Castle Coakley has 2 windmills in estate 34 in St. Croix’s Queen’s Quarter. Based on appearances on historic maps, the first windmill was likely built in the 1760s and the second in the 19th century. The estate was likely named for a member of the Coakley family, one of the early owner of the estate. The inscription stone on the southern windmill says Julianna. The windmill towers are in good condition.
Sugar cultivation came early to estate 34, with cane fields and an animal mill depicted on the 1750 map. The first Beck printing retained the animal mill while the second printing converted it to a windmill in the mid-1750s. All of the 1760s and 1770s variants of the Beck maps included a windmill.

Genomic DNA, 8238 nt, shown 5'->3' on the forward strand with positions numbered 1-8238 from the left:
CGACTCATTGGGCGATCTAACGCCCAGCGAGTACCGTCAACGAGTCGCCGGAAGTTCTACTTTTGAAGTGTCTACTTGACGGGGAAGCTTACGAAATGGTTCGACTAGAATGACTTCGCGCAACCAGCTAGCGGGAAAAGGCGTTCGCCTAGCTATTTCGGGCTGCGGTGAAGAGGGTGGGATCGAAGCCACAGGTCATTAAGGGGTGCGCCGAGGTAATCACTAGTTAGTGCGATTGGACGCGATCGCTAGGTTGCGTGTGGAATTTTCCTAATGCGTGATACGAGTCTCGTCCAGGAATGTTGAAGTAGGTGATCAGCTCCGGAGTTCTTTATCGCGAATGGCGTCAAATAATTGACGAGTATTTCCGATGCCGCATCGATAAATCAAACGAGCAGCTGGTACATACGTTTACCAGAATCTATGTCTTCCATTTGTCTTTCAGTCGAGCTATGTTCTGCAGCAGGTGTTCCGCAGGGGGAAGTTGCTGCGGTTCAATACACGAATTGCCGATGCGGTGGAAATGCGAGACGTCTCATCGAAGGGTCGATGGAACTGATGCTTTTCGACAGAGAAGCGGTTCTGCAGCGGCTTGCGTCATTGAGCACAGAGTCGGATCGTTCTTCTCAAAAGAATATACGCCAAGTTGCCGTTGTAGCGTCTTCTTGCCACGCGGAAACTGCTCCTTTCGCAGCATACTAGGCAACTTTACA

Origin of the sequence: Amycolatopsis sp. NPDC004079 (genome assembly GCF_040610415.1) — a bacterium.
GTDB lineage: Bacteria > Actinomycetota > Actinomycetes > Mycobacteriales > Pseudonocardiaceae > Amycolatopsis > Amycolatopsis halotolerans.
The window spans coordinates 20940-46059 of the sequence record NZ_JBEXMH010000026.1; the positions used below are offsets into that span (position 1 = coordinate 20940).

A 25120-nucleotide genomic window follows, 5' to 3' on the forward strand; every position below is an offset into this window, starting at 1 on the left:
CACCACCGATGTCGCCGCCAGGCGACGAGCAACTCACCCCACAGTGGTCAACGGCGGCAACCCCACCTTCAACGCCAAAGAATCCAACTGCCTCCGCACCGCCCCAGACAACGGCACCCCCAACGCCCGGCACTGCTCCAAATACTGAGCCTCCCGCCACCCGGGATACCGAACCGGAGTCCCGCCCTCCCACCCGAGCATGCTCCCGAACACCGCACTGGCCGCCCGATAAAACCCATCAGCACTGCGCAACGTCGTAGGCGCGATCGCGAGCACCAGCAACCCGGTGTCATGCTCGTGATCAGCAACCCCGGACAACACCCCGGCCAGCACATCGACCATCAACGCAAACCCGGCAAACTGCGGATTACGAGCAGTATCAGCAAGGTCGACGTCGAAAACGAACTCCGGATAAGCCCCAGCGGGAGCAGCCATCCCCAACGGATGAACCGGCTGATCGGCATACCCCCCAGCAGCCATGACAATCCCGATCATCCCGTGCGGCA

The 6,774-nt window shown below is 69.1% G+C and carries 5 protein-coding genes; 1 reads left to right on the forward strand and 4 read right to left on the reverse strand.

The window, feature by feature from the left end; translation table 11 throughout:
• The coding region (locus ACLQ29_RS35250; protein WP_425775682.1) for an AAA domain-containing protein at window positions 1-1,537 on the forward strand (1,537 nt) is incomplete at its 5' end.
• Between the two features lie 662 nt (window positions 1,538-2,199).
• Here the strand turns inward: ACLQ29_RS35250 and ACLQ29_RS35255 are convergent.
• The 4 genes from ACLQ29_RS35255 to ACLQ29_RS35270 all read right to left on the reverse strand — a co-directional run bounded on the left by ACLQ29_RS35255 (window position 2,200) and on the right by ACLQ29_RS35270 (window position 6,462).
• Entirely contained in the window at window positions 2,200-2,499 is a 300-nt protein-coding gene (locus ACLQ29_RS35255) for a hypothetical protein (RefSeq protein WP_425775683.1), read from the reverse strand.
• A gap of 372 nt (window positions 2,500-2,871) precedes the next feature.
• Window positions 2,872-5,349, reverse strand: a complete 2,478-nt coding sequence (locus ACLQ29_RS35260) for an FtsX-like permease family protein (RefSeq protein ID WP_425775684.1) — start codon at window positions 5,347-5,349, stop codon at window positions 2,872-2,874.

The 1799 Oxholm map shows one windmill at Castle Coakley, while the 1856 Parsons map shows two windmills along with a tower with no sails. The 20th century topographic maps all show ruins identifiable as two windmills at Castle Coakley.
The 1750 map attributes ownership to James Coakly. Apparently keeping it in the family, the 1760s and 1770s maps attribute ownership to John Coakly Senior. By 1790, ownership transitioned to De Nully. The early ownership by the Coakley family suggests the name Castle Coakley.
McGuire geographic dictionary of the Virgin Islands (p.51) locates the location and early ownership. Perhaps explaining the two closely located windmills and extensive masonry work around them, notes that in 1851, it had absorbed Cassava Garden and Pearl, as Ratcliffe Estates; Hermitage and Manning being under same ownership. It seems reasonable that sugar cane from Pearl and Cassava Garden was transported to Castle Coakley for processing. Note the 1851 date differs from the 1854 date in the Cassava Garden entry.